The problem for the new XD-S1100 however, was that it was soon overshadowed by the more sexy (but generally less reliable) Sony machines. Also, around this time, the format was moving out of the home and taking to the streets, thanks to the arrival of Sony’s TCD-3 DAT portable in May 1991, and Aiwa’s own derivative of it, the HD-S1. The Aiwa’s crime was to have the wrong brand name, to have middling dealer support in the UK and Europe, and to have come out just when the novelty of compact, high quality home machines was wearing off. Also, the fitment of SCMS – Serial Copy Management System, which allowed users of all domestic decks only to make copies of CDs to DAT for their own use – dulled the appeal. This meant that if you recorded a CD to DAT, then tried to do a direct digital copy of that DAT, the unit wouldn’t record. Early DAT decks didn’t have this feature, but it surfaced as a result of a lawsuit from music rights holders, who – perhaps understandably – didn’t want perfect digital copies of their music in wide circulation.
Measuring 466x116x367.5mm and weighing 7.5kg, the Aiwa was either a high end budget design or budget high end one – depending from which end of the telescope you looked. It was certainly far more affordable than many machines on sale, and didn’t quite have the ‘hewn from granite’ build of more expensive competitors – yet it was still a quality item. Its 16-bit DACs yielded some impressive specs for the day, with and a quoted frequency response of 2Hz to 22kHz [at -0.5dB], a claimed signal-to-noise ratio of 90dB and a THD figure of 0.005%.
Lest we forget, this was startlingly good compared to the best Nakamichi high end cassette deck of the day, and better too than the best open reel. Wow and flutter was said to be “under the measurable limit.” It’s worth remembering just how cutting-edge DAT appeared back in the day, with dazzlingly good measured performance compared to what we were used to. In terms of features, the deck was average; it was most notable for having a pair of both coaxial and optical digital inputs and outputs. Most budget machines tended to skip on the coaxial digital output, at the very least. It also had an illuminated tape compartment, motorised loading drawer – which was pretty standard – and large, high resolution meters which made level setting quite easy. There was also a high speed search function by sub-code detection, letting the deck function – to an extent at least – in a way analogous to a CD player. Finally, it sported RCA unbalanced line outputs and a headphone out for monitoring.
Sonically it’s a very respectable sounding machine. Tape handling is relatively smooth – especially compared to earlier decks – and via its internal DAC the Aiwa makes a nice open and detailed sound. The great benefit is that DAC technology has raced along since the early nineties and you can easily plug it into a modern DAC such as a Chord Hugo, for example. This done, you get a far more musically articulate sound, with great depth, space and detail; the stock convertor sounds very shut-in by comparison.
For the standards of the day, when Compact Cassette was still a thing, it’s a remarkable sounding product that totally trounces almost all analogue tape machines. Still, things have come on apace and most buyers now will find the format too fiddly and potentially unreliable. That’s why in today’s world, the Aiwa’s XD-S1100 is very much a curio – and not entirely practical. If like me you have a large number of irreplaceable DAT tapes and want to transcribe them to CD or hard drive as .WAV files, this is a great machine but I can’t see many using Digital Audio Tape as a daily proposition nowadays – especially now that computer recording is so cheap and easy.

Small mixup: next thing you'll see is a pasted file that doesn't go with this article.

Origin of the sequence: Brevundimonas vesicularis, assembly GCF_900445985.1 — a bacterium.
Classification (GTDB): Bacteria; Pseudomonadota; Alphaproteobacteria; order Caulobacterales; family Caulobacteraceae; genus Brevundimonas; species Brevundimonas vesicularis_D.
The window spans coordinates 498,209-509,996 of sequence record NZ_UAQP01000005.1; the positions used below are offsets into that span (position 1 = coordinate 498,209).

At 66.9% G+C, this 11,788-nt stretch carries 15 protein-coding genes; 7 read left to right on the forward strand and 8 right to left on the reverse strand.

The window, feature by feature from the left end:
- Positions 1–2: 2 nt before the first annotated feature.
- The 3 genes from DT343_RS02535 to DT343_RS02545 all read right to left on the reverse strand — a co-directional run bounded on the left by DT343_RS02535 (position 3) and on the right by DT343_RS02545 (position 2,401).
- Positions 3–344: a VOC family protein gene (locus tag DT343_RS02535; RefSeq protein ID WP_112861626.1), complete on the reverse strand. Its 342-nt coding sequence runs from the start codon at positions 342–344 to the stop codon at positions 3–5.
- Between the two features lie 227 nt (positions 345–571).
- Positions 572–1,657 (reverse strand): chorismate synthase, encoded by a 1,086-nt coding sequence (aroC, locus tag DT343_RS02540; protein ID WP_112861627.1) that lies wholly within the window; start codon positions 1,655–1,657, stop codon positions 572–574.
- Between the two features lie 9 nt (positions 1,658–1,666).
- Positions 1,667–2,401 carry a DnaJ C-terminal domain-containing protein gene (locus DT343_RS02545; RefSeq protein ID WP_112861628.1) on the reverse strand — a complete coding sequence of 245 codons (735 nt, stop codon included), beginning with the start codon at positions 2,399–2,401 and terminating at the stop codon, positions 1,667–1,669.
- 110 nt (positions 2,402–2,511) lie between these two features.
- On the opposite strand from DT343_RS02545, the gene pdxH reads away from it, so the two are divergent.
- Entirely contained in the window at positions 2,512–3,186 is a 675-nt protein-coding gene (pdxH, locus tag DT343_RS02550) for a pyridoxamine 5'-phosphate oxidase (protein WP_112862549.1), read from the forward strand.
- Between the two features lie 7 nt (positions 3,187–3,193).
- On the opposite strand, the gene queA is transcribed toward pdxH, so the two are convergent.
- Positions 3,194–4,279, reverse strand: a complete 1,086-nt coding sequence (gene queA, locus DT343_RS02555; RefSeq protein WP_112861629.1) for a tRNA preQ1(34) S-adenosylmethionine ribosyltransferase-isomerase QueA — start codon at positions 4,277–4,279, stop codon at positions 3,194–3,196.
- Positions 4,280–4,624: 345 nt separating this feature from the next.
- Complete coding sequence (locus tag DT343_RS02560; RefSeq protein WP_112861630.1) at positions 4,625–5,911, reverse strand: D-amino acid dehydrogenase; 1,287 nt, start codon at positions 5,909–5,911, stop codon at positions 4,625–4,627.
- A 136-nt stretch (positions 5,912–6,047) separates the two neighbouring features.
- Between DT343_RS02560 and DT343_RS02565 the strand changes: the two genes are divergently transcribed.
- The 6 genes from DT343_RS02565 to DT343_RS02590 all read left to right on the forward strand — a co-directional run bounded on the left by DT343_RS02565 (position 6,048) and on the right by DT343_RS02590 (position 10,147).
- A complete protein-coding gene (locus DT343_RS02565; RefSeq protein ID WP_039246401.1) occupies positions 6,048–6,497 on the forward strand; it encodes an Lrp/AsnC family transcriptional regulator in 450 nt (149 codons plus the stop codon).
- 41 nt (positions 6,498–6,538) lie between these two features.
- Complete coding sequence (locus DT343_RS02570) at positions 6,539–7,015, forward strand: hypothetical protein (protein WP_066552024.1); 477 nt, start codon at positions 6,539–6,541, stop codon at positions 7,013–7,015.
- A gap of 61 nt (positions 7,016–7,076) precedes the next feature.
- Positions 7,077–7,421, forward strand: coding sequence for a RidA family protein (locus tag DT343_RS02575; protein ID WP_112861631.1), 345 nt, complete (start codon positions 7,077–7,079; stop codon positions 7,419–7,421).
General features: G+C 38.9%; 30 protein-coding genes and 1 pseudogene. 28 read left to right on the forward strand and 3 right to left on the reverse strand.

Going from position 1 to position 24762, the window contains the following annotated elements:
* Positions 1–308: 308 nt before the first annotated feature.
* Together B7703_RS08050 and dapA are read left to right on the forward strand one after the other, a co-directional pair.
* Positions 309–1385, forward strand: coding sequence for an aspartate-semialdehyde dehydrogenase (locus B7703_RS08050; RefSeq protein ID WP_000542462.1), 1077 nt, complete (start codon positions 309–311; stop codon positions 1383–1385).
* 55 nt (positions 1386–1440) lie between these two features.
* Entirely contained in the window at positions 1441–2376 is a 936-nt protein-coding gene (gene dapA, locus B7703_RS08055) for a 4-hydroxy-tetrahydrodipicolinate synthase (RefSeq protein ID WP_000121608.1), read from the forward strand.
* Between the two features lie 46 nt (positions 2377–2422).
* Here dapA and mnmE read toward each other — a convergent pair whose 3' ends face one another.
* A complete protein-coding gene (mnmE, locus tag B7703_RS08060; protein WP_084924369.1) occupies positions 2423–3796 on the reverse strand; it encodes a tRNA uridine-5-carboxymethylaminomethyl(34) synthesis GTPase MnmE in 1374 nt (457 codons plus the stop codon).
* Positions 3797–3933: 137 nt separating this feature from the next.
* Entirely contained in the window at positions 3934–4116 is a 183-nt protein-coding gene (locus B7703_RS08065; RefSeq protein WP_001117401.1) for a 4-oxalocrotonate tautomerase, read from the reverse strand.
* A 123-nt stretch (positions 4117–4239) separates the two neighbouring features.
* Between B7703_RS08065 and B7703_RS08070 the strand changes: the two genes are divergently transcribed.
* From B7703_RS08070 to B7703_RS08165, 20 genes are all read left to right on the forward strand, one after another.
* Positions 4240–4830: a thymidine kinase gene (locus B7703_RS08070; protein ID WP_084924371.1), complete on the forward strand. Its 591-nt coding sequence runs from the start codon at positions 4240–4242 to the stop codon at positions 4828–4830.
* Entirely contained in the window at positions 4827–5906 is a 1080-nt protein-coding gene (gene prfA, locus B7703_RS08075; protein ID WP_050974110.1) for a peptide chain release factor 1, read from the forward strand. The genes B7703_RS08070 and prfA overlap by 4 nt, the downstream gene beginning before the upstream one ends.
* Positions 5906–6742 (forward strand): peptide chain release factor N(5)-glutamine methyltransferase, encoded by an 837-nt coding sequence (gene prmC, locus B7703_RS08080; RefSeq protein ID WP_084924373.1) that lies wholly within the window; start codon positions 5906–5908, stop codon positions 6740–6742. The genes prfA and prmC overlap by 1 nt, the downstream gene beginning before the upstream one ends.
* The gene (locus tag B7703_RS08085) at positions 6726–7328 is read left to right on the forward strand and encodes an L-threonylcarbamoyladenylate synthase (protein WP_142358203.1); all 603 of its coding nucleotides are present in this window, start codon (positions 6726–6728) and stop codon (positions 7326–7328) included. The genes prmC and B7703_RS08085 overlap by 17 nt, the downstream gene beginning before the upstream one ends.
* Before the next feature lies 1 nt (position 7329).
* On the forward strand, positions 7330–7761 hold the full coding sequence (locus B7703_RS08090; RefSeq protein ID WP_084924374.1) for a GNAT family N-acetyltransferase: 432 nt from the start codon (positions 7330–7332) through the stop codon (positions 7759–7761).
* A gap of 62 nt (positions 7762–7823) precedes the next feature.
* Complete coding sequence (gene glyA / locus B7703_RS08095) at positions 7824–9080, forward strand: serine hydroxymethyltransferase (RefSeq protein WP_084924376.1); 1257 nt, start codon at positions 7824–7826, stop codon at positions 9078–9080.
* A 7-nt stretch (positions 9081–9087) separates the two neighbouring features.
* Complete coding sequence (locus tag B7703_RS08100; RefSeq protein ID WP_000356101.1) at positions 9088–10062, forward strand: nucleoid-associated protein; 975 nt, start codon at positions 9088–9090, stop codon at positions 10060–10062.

DAT was always too fussy for mainstream audiophile use, which is why it soon became the province of semi-pro studio users, where it was widely used as a mastering medium. Still, as a home recording technology it’s a fascinating flashback to a world where things had not yet worked themselves out. If you can find a good surviving example, Aiwa’s XD-S1100 is of real historical interest to collectors, as a great value usable DAT machine. Perhaps because it was only manufactured for two years, it never became a cult deck, so prices remain sensible; expect to pay no more than £200 for a mint, boxed machine like this, including its original remote control.
Digital Audio Tape was not, of course, the first digital audio tape. Many classical music fans will have come across Denon’s PCM classical recordings, done as early as 1972. These used a two-inch Quadruplex-format videotape recorder as a transport, and came from research dating back even earlier. In 1976, Soundstream developed a one-inch reel-to-reel tape transport manufactured by Honeywell, using the company’s own encoders and decoders running up to 16-bit, 50kHz sampling. Telarc Records used this for its 1978 recording of Holst’s Planet Suites – and it was the first fully digitally recorded commercial LP release. 3M’s Digital Mastering System was used for Aaron Copland’s Appalachian Spring in 1978, and then Ry Cooder’s Bop Till You Drop became the first fully digital rock recording in 1979, made at Warner Brothers Studio in California. The real heyday of tape-based digital recording was in the eighties, of course. Consumer video tape formats such as Sony’s Betamax were used in the EIAJ digital format, which sampled at 44.056kHz at 14-bit resolution. Sony’s PCM-F1 became a popular system from its launch in 1981, running at 16/44.056 and offering excellent sound. Sony’s DASH format and Mitsubishi’s ProDigi format used conventional open reel tape, recording digitally, and these become popular too.